Vegans don't have to miss out on a comforting Sunday morning plate of French toast on account of eggs. It's still possible to retain the soft, custardy center and caramelized exterior of classic French toast without them — or milk and butter from a cow, for that matter. When ground and mixed with water, flax seeds provide an egg replacement so spot-on it might even win over the egg purists at your brunch table.
Known among vegan and egg-intolerant circles as a flax egg, the concoction couldn't be simpler to make at home. For every egg needed in your recipe, mix a tablespoon of ground flax seeds and 2½ to 3 tablespoons of water, letting it sit until it starts to congeal. It's such a tried-and-true alternative that when it comes to using flax eggs to make vegan French toast, professional chefs — even non-vegan ones, like Cornbread and Kimchi founder LaMara Davidson, who recommended the technique to Martha Stewart readers — approve of the swap. Still, there are some important things to keep in mind to get the most out of this method.
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Small But Mighty Adjustments
There are a couple of steps you can take to level up your egg-less French toast and make it extra foolproof. To achieve that coveted fluffy interior and crispy exterior while keeping things vegan, bolster your flax egg with a little cornstarch. Often used as an egg replacement on its own, the powdered pantry staple acts as a thickening agent, helping to keep the inside nice and soft while enabling the crust to get nice and browned. Another vegan egg substitute that works well with flax and similarly promotes both tenderness and browning is aquafaba, the liquid left over from cooking legumes (particularly chickpeas).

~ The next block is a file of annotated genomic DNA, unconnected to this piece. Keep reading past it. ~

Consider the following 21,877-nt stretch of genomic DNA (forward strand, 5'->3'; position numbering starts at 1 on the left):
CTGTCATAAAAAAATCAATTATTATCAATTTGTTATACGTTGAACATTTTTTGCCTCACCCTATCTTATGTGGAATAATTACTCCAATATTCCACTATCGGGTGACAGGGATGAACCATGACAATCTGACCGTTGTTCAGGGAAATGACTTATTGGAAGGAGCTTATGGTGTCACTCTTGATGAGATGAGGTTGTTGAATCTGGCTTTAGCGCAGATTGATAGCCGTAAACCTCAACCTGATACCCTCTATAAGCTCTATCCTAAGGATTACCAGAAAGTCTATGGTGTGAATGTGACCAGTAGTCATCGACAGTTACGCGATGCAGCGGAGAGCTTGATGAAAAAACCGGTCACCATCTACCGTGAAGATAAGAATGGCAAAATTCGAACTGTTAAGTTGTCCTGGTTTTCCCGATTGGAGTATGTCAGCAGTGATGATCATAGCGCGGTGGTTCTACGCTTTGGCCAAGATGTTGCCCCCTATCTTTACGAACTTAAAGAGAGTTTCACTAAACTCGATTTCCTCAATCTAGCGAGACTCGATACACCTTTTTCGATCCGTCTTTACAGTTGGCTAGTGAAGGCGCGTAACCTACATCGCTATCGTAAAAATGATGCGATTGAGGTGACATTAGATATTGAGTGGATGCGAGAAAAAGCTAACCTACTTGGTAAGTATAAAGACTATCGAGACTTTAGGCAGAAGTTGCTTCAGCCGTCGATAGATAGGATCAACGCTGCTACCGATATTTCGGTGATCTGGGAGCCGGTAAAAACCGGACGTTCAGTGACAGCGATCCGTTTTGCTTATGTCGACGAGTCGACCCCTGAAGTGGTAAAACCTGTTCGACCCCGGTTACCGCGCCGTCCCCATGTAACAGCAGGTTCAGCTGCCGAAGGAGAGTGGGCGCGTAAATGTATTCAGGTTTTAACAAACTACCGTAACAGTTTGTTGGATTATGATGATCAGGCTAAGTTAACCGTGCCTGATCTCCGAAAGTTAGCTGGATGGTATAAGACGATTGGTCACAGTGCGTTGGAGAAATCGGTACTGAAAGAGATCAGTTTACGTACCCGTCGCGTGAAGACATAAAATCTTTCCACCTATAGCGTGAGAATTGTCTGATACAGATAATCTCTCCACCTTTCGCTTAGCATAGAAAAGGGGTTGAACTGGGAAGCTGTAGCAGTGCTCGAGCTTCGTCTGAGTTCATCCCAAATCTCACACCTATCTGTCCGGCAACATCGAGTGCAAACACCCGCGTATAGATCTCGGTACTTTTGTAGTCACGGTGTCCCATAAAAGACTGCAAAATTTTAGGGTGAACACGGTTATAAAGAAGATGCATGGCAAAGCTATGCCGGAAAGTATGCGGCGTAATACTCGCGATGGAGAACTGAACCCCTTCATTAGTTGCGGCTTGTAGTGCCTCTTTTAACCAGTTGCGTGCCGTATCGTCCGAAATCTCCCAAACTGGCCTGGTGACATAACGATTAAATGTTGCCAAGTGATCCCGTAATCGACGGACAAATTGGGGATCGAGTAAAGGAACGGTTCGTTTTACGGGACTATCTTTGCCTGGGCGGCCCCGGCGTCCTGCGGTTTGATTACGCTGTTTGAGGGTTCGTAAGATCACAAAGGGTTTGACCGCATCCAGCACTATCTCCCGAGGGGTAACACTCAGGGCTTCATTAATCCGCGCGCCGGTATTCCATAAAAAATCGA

As for your bread, don't be afraid to veer from tradition. Popular French toast varieties like brioche and challah are made with eggs, which won't do for vegans, but it's just as well — thick slices of sourdough work even better for vegan French toast. Since flax eggs yield a looser batter than traditional French toast, finer crumbs can quickly turn soggy. Likewise, your flax-soaked slices might need a little extra time in the pan to cook through.
Beyond The Toast
Of course, flaxseed is incredibly versatile. Beyond using a flax egg to mimic the custard in conventional French toast, you can also blend the ground seeds with some coconut oil and maple syrup to make a rich, spreadable vegan maple butter in place of the more conventional sappy stuff.
Unfortunately, flax eggs don't always work as a substitute for egg-centric dishes like scrambled eggs or omelets since they don't bind to other ingredients or firm up quite as well as chicken eggs. Still, they're great to keep in your back pocket — not literally; that would be very messy — for sweet brunch spreads and simple baked goods. In addition to French toast, flax eggs work wonders in vegan muffins, pancakes, banana bread recipes, scones, brownies, fritters, and even meatless meatballs. The possibilities might not be endless, but they're certainly vast enough to inspire a healthy turnout at a vegan bake sale.
If you don't like flax seeds or you can't find them at the store, chia seeds make a great backup option. Follow the same ratio as you would with flax eggs and wait a few minutes for the seed-and-water mixture to form into a wiggly jelly.
Read the original article on Daily Meal.